August 27, 2008

Reports Of Government Discrimination And Secrecy Trigger Scrutiny

FOR IMMEDIATE RELEASE
CONTACT: (212) 549-2666; media@aclu.org  

LAUREL, MS - In the wake of the largest workplace immigration raid in the country that involved the arrest of at least 600 workers and reports that raise grave concerns about the actions of the U.S. Immigration and Customs Enforcement (ICE) and Mississippi officials, the American Civil Liberties Union began an investigation of ICE's conduct and called on the Bush administration to ensure that constitutional rights are scrupulously respected going forward. Staff from the ACLU Immigrants' Rights Project arrived in Mississippi today to assess the situation firsthand. 

"We are deeply concerned by reports that workers at the factory where the raid occurred were segregated by race or ethnicity and interrogated, the factory was locked down for several hours, workers were denied access to counsel, and ICE failed to inform family members and lawyers following the raid where the workers were being jailed," said Mónica Ramírez, a staff attorney with the ACLU Immigrants' Rights Project who has traveled to Mississippi to meet with family members and lawyers about the government's actions.    

On Monday, ICE agents raided a factory located in Laurel, Mississippi owned by Howard Industries Inc., detained at least 600 workers and transported the arrested workers to a federal immigration detention facility in Jena, Louisiana, nearly 200 miles from their homes and family. Some of the workers who are parents of small children were released with an electronic monitoring device and ordered to report back to an ICE office. A few of the arrested workers have been charged under the same criminal statutes used by the government in the recent Postville, Iowa raids that were heavily criticized for the mass prosecutions and assembly-line guilty pleas that the government employed.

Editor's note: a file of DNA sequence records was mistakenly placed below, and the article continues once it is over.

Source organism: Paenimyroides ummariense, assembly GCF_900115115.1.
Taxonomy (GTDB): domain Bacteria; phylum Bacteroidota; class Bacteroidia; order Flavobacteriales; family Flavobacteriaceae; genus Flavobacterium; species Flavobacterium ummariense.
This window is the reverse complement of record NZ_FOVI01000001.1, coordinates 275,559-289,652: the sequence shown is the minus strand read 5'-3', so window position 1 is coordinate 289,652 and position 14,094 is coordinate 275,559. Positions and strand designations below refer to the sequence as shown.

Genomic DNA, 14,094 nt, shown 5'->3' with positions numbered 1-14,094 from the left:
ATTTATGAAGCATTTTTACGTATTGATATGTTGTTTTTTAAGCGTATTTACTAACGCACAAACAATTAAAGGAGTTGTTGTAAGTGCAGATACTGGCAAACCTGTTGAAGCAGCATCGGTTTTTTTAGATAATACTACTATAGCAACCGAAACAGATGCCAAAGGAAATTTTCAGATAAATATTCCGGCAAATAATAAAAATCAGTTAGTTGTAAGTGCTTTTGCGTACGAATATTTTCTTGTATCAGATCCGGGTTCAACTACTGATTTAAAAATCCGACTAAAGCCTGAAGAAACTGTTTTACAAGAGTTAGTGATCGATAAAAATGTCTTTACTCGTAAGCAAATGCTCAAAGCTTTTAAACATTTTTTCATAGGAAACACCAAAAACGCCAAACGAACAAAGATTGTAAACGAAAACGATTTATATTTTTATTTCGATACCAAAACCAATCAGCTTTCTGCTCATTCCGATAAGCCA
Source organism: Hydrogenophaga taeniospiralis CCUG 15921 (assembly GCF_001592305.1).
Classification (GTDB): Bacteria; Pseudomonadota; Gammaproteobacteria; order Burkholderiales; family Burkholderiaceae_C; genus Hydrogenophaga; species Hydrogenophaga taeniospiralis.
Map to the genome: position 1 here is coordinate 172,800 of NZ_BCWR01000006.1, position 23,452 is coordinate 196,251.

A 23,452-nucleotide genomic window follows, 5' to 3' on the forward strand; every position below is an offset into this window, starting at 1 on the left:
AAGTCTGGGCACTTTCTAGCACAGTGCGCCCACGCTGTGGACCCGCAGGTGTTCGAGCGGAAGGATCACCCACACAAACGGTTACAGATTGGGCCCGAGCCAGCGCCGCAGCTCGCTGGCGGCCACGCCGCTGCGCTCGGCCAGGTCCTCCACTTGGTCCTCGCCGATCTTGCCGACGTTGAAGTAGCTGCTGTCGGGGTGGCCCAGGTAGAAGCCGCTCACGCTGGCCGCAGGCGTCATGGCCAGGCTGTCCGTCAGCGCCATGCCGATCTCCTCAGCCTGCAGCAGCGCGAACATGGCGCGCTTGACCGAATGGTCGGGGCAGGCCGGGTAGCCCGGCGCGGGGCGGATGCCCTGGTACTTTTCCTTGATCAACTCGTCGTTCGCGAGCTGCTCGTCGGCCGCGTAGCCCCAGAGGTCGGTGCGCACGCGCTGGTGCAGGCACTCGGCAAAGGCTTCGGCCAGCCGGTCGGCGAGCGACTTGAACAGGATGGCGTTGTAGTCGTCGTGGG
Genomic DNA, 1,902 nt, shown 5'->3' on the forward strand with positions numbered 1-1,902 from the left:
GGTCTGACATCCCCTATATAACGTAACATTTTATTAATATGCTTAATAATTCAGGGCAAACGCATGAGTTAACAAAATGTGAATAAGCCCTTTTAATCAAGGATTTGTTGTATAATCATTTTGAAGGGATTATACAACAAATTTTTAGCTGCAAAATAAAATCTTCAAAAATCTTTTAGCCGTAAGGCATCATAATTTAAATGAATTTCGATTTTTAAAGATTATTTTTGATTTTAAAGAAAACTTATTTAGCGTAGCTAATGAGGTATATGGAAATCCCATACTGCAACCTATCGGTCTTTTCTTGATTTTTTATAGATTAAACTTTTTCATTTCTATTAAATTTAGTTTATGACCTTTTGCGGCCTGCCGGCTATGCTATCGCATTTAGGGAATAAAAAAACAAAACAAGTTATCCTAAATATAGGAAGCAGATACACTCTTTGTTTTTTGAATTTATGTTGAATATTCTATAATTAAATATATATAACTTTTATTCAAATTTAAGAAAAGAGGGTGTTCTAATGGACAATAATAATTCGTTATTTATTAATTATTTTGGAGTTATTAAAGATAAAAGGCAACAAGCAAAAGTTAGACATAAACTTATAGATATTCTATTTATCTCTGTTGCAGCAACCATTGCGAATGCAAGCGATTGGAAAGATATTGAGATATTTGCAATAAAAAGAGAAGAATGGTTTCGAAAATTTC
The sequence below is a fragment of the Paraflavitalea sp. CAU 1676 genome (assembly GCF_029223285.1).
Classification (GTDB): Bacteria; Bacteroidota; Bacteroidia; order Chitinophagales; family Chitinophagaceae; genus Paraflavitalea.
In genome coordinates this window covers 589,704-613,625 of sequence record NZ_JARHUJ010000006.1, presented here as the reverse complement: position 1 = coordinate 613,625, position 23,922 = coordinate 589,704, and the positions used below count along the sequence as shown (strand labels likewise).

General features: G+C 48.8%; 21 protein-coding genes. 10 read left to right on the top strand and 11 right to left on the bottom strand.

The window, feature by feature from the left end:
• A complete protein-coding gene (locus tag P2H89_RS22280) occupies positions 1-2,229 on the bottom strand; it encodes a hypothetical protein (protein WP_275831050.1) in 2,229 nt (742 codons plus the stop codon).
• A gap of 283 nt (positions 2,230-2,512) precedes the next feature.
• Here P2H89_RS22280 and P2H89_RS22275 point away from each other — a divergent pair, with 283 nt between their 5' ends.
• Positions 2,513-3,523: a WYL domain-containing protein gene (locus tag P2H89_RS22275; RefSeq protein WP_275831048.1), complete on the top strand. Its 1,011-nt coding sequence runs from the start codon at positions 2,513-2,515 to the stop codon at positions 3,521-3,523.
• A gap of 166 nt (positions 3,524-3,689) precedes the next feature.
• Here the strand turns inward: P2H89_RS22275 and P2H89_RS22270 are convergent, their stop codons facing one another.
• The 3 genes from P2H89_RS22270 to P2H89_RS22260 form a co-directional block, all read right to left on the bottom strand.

The ACLU of Mississippi and the national ACLU Immigrants' Rights Project are also working closely with organizations and advocates in Laurel, Hattiesburg and Jena to monitor the government's actions, assess the conduct of the raid and ensure compliance with the constitutional requirements of due process and non-discrimination.

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